Fortunately for both Jay and the Reds, the exact type of rebound both needed came in the first part of 2016, and it allowed Cincinnati to finally move Jay for a piece that's about as promising as they could've hoped for.

Bruce belted 25 dingers and an NL-leading 80 ribbies prior to being traded to the Mets for real this time, and netted former Top 50 overall prospect Dilson Herrera as the big piece in the return.  Herrera, it's worth noting, is a "former" Top 50 overall prospect not because his star has fallen, but because he's not qualified as a prospect anymore despite having turned just 22 years old this March (making him just barely a calendar year older than recent 1st round draft pick Nick Senzel, for reference).

Was it sad to see Bruce traded?  Of course, but it was also an inevitable that he'd be gone, and fortunately his successful first half catalyzed it in a positive way.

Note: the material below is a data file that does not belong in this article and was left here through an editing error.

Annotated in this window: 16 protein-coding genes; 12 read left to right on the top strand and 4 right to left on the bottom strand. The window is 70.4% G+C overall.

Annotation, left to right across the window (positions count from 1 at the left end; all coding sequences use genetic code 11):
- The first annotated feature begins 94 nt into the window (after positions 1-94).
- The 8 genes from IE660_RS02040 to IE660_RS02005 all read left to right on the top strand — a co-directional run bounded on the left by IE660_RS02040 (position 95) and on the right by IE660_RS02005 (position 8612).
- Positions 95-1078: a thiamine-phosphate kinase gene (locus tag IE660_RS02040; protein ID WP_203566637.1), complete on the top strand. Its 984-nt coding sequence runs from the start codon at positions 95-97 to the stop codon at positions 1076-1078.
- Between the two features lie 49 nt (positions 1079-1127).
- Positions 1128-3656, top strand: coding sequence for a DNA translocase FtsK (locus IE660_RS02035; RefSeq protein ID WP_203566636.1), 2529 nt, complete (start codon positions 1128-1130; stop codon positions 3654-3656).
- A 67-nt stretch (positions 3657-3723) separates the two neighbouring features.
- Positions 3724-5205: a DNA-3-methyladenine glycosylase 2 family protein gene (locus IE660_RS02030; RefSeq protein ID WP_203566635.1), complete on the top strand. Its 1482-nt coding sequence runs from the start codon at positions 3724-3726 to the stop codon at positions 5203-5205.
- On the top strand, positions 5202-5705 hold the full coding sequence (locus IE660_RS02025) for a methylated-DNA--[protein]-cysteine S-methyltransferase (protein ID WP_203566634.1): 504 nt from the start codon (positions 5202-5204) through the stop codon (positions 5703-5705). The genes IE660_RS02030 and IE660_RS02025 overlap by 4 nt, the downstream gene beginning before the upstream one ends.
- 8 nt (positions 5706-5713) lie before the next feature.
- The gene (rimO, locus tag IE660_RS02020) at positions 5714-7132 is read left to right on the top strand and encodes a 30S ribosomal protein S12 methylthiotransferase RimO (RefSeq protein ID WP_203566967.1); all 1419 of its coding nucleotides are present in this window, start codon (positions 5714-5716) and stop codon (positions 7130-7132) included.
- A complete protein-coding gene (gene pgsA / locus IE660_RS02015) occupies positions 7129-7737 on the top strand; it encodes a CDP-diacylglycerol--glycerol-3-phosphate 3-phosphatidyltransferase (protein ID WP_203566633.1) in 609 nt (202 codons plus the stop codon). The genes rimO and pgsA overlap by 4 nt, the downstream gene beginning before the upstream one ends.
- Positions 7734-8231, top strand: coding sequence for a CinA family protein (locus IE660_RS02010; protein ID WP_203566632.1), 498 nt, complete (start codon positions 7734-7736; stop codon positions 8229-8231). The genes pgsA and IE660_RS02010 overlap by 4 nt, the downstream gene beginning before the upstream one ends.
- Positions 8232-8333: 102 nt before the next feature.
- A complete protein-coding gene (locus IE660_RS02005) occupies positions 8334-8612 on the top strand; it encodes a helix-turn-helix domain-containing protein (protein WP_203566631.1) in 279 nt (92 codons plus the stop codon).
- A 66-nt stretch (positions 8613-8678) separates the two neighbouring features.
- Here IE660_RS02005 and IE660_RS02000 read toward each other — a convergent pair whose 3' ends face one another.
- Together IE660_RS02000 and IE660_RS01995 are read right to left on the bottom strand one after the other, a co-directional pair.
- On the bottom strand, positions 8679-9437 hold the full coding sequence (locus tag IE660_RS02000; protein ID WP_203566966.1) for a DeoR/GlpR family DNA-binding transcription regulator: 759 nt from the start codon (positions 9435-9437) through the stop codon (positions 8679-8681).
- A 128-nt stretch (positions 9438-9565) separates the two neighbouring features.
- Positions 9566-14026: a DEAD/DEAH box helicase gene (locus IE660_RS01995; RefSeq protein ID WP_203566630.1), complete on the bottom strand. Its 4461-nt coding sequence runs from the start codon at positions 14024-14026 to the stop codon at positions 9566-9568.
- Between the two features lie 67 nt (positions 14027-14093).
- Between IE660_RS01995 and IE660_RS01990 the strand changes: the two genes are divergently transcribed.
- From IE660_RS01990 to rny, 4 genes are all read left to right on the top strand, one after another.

3) Homer Bailey finishing 2016 sans arm surgery

The Reds just might back into calling this one a "success," since so far this year Homer has avoided going under the knife after having back to back major arm surgeries in the prior two years.  A flexor mass tendon issue ended his 2014 season early and required surgery to be repaired, and after just two starts in 2015 he needed full-on Tommy John surgery to repair an exploded UCL in his pitching arm.

Considering he entered 2016 with 4 years and up to $86 million left on the massive contract he signed just prior to those injuries, just knowing he could exist healthily this year would've been a minor victory, and so far the Reds have seen at least that.